A trust can be an important part of a person's estate plan. People can rely on the terms of the trusts to carry out their wishes after they have passed away. A trust may have many other benefits for individuals in Michigan and for their families.
However, creating a trust is just one step in the process. A trust is only as good as the assets placed in it. Without being properly funded, a trustee will not be able to use the trust for the benefit of the beneficiaries.
Therefore, it is important that Michigan residents understand how to properly fund their trusts. To properly fund a trust, people need to know what types of assets they want to give to the trust. Under the law, people have the freedom to give a large variety of assets to the trust. However, depending on the types of property, how the property is transferred may be different.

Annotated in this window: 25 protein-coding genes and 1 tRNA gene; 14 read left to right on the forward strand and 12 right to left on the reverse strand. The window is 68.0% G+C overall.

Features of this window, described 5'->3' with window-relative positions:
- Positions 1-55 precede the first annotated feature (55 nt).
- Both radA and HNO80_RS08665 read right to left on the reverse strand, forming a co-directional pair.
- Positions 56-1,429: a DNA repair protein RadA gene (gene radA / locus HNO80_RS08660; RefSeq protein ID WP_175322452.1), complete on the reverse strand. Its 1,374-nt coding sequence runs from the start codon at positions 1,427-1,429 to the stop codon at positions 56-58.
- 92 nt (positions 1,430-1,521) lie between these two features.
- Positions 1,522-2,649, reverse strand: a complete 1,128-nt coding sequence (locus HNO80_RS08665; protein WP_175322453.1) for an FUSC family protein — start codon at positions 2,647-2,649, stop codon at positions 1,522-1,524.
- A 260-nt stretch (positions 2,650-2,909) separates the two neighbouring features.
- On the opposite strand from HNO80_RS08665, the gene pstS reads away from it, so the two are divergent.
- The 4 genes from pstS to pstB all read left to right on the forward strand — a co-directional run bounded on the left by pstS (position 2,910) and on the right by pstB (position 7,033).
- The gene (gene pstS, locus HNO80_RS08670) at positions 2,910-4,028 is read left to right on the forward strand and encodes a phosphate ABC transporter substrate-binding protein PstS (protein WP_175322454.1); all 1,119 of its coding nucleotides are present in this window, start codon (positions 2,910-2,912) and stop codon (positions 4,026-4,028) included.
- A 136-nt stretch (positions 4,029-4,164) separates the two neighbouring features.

If the property has a title, like real estate, then a person can transfer title of the asset to the trust. This could include things like cars, investments, stocks, bonds and other similar assets. For assets that do not have a title, the rights to the property need to be transferred to the trustee. This property includes personal property, life insurance, intellectual property rights and business ownership rights.
If property has a beneficiary designation, then the property can be transferred by naming the trustee as the beneficiary. Therefore, when the person dies the property is automatically transferred to the trustee. Similarly, a pour-over will can be used to transfer property to the trust after a person dies.
While trusts may seem straightforward, there are many legal requirements that must be met in order for a trust to be valid in Michigan. People should consider consulting with an attorney to ensure that these requirements are met and that a trust will be legally enforceable.